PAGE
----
Committed to Security

Industry responds to controversial article suggesting how terrorists could attack the U.S. milk supply.
While a paper published by the National Academies of Sciences (NAS) purports to explain how terrorists could contaminate U.S. milk supplies, spokespersons for the dairy industry say such a scenario would be unlikely due to safeguards put in place by processors and dairy farmers.
Over the objections of the U.S. Department of Health and Human Services (HHS), NAS proceeded with publication of a paper that HHS assistant secretary Stewart Simonson describes as a “road map for terrorists.” Researchers Lawrence Wein and Yifan Liu of Stanford University explain how tiny, but extremely deadly, amounts of the botulinum toxin could be introduced into the U.S. milk supply. “Less than 1 gram of toxin is required to cause 100,000 mean casualties (i.e., poisoned individuals), and 10 grams poison the great majority of the 568,000 consumers,” the researchers write.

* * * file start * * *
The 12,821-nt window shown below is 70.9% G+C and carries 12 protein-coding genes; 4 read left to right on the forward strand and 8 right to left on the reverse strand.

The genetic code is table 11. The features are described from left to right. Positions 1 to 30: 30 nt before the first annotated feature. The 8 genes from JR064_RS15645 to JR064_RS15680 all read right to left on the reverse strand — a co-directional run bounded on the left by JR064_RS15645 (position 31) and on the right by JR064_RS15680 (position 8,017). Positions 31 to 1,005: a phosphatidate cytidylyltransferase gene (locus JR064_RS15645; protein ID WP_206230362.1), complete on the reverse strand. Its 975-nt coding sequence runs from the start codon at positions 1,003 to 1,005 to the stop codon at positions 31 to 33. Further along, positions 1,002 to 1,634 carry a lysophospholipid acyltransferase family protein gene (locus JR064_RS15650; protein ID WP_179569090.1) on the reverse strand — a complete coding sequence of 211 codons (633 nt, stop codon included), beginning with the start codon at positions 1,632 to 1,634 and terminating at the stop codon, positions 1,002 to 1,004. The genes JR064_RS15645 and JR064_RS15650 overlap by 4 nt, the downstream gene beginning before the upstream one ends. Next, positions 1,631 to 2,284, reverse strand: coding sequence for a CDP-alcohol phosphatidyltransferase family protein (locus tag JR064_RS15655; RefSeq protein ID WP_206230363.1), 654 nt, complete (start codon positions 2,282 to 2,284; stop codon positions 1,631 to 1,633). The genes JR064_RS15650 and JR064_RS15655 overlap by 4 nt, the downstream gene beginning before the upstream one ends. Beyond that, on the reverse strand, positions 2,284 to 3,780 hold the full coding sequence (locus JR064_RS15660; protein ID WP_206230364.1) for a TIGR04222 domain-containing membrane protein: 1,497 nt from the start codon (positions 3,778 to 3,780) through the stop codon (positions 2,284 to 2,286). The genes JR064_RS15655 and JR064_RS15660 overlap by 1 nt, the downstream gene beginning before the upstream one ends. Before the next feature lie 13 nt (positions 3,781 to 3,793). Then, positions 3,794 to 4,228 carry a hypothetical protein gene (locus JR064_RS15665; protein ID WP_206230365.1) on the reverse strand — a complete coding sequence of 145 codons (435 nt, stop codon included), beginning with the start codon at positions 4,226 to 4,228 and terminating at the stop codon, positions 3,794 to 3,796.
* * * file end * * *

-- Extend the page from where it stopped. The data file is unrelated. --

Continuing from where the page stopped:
NAS president Bruce Alberts argues more widely dispersed knowledge such as this offers citizens better protection from this type of attack.
But a responding statement, jointly issued by the International Dairy Foods Association (IDFA), National Milk Producers Federation (NMPF) and Dairy Management Inc. (DMI), explains that since September 11, 2001, the dairy industry has been working closely with the U.S. Department of Homeland Security, Food and Drug Administration, U.S. Department of Agriculture and other government agencies to further safeguard the milk supply from a variety of possible threats, including events described in the NAS paper.
“The events described by the Wein paper are highly unlikely or impossible given the safeguards in place by the dairy industry,” the joint statement reads. “Based on a thorough analysis of possible threats to the milk supply, the dairy industry has worked diligently, without fanfare, to implement a wide range of measures to secure facilities and the milk supply. For example, dairy farmers and processors have implemented new standards for sealing milk tankers; any unauthorized opening of a tanker before its delivery to a processing plant is immediately evident. Processors have also implemented additional pasteurizing safeguards which eliminate the botulinum threat that Wein describes.